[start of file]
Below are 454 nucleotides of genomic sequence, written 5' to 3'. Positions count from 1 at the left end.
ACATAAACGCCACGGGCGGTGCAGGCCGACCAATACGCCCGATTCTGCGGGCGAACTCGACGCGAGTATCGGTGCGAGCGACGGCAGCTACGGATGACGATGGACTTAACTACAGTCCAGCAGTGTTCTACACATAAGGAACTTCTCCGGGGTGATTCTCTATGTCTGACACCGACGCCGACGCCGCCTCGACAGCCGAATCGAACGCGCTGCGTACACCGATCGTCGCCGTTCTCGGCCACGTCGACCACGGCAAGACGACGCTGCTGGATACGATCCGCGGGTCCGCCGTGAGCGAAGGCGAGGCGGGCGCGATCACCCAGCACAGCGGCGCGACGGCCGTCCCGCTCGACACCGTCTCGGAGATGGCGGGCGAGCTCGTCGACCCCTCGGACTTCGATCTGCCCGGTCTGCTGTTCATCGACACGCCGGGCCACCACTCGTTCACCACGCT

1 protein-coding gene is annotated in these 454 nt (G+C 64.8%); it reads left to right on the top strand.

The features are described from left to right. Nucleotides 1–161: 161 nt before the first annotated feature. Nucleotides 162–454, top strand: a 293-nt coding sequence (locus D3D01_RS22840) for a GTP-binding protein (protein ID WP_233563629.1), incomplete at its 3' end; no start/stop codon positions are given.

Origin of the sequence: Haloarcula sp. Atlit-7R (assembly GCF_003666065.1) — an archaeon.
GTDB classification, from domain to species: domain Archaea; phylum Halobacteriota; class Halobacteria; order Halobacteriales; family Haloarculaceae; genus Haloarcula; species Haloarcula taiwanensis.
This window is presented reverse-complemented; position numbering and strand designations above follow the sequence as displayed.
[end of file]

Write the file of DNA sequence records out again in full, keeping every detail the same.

Below are 454 nucleotides of genomic sequence, written 5' to 3'. Positions count from 1 at the left end.
ACATAAACGCCACGGGCGGTGCAGGCCGACCAATACGCCCGATTCTGCGGGCGAACTCGACGCGAGTATCGGTGCGAGCGACGGCAGCTACGGATGACGATGGACTTAACTACAGTCCAGCAGTGTTCTACACATAAGGAACTTCTCCGGGGTGATTCTCTATGTCTGACACCGACGCCGACGCCGCCTCGACAGCCGAATCGAACGCGCTGCGTACACCGATCGTCGCCGTTCTCGGCCACGTCGACCACGGCAAGACGACGCTGCTGGATACGATCCGCGGGTCCGCCGTGAGCGAAGGCGAGGCGGGCGCGATCACCCAGCACAGCGGCGCGACGGCCGTCCCGCTCGACACCGTCTCGGAGATGGCGGGCGAGCTCGTCGACCCCTCGGACTTCGATCTGCCCGGTCTGCTGTTCATCGACACGCCGGGCCACCACTCGTTCACCACGCT

1 protein-coding gene is annotated in these 454 nt (G+C 64.8%); it reads left to right on the top strand.

The features are described from left to right. Nucleotides 1–161: 161 nt before the first annotated feature. Nucleotides 162–454, top strand: a 293-nt coding sequence (locus D3D01_RS22840) for a GTP-binding protein (protein ID WP_233563629.1), incomplete at its 3' end; no start/stop codon positions are given.

Origin of the sequence: Haloarcula sp. Atlit-7R (assembly GCF_003666065.1) — an archaeon.
GTDB classification, from domain to species: domain Archaea; phylum Halobacteriota; class Halobacteria; order Halobacteriales; family Haloarculaceae; genus Haloarcula; species Haloarcula taiwanensis.
This window is presented reverse-complemented; position numbering and strand designations above follow the sequence as displayed.